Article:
not just their ―roots‖ but the ―routes by which they have been arrived at‖ (Patterson, 2006c,
p. 171). They also discovered that their families‘ roads were connected.
4. Conclusion
What are some of the implications of this narrative inquiry into ties between EFLTE and
academic identities (Tedder & Biesta, 2007)?Bauman (2009, pp. 157-163) argues within
―education in the liquid-modern setting,‖ students need ―counsellors who show them how
to walk rather than teachers who make sure that only one road, and that already crowded, is
taken.‖ These counsellors should help students ―to dig into the depths of their character and
personality, where the rich deposits of precious ore are presumed to lieThis EFLTE
class strived for linguistic and cultural authenticity by working with students‘ own expert
NNSE productions (Canagarajah, 2006; Morris, 2001) unearthing stories as experiential life
processes (Bathmaker, 2010; Huber, Caine, Huber, & Steeves, 2013).
Likewise, instructors and students created knowledge from class-generated texts
(Trahar, 2009). Consecutively, a narrative pedagogy intervention facilitated the encounters
to produce these accounts constructing identities which shape consecutive teaching
practices. Understanding derived from life-stories and identity papers constitutes narrative
learning proper, suitably meaningful when sustained during scaled-up inquiries (Goodson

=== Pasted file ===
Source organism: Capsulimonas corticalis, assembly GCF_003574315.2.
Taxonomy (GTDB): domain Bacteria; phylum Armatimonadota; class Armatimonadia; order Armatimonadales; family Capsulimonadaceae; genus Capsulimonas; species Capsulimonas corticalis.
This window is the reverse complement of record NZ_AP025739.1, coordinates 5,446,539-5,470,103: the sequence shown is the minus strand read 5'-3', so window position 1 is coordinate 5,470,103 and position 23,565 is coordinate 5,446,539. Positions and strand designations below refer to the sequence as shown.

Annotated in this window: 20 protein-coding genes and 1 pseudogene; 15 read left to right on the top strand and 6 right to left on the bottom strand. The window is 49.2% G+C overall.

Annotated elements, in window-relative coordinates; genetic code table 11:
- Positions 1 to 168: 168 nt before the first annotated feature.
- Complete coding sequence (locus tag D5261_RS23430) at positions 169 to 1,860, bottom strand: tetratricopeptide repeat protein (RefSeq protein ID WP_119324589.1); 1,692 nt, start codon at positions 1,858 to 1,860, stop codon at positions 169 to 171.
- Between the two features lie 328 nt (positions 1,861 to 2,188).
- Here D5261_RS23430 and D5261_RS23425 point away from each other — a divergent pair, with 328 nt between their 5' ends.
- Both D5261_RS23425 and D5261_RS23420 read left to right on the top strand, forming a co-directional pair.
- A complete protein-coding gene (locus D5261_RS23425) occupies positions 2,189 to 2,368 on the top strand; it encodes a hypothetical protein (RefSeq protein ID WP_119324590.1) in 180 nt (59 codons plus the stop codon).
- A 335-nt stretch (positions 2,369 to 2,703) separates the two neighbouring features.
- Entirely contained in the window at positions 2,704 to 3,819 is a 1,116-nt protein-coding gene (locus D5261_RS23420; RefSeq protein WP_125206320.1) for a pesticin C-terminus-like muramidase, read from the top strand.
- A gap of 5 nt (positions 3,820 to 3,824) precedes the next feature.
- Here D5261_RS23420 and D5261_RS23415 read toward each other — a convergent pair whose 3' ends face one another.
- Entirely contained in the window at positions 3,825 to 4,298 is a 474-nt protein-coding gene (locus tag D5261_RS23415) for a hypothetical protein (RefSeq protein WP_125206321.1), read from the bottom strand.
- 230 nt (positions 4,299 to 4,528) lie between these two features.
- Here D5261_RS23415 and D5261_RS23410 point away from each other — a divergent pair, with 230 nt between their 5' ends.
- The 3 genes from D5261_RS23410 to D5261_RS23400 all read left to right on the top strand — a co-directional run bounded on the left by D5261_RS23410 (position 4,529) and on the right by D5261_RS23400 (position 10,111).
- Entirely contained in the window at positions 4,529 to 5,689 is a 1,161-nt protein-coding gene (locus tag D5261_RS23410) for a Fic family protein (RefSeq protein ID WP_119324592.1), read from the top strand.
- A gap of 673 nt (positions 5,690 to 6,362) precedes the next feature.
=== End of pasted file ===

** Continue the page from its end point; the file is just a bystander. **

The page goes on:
& Gill, 2011). Undergraduates experienced narrative research while working towards
agency development (Bruner, 1996), acting upon the family roots revealed in their texts to
envision academic and professional routes. This occurred when students became aware of
how their—and their families‘— lives‘ plots (Biesta & Tedder, 2008) helped them imagine
a hopeful future. Thus, students came to own the English language to voice their meaning
(Bakhtin& Holquist, 1981; Pope, 2002) translating themselves away from NSE-NNSE
dichotomies (Rushdie, 1991). Thus, ―appropriating the language by confidently using it to
serve one‘s own interests according to one‘s own values, helps develop fluency in English‖
(Canagarajah, 2006, p. 592).
This paper highlighted the centrality of attending to lives and experiential knowledge
in EFLTEPs. Students bring to class rich linguistic and cultural existences and family
stories—which are undergraduates‘ tales too. These narratives embody ―roots and routes,
fixed and entrenched in one sense and on the move in another‖ (Friedman, 2002, p. 22).
Indeed, future EFL teachers can learn the language while learning from lives and for their
professional lives (Biesta & Tedder, 2008) within a reflexive teaching and learning context.
This was an occasion for balancing family identities, understanding origins, projecting
expectations, and representing identities to others meaningfully (Mosselson, 2006). These
results also suggest the emancipatory significance (Nelson, 2011; Nunan & Choi, 2010;
Smolcic, 2011) of sharing biographical knowledge in EFLTEPs to contribute to teachers‘
development by implementing scaled-up interventions to support narrative inquiry in these
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5 Designing intercultural and
bilingual e-material for primary and
secondary schools
Silvana Barboni
Liliana Simón
Universidad Nacional de La Plata
Programa de Educación Plurilingüe e Intercultural Pcia Bs. As.
1. Introduction
1.2 The challenge of a plurilingual pedagogical perspective in ESOL
The last decade has been witness to deep theoretical changes in ESOL education in the
province of Buenos Aires. The changes introduced at regulatory levels since 2006 have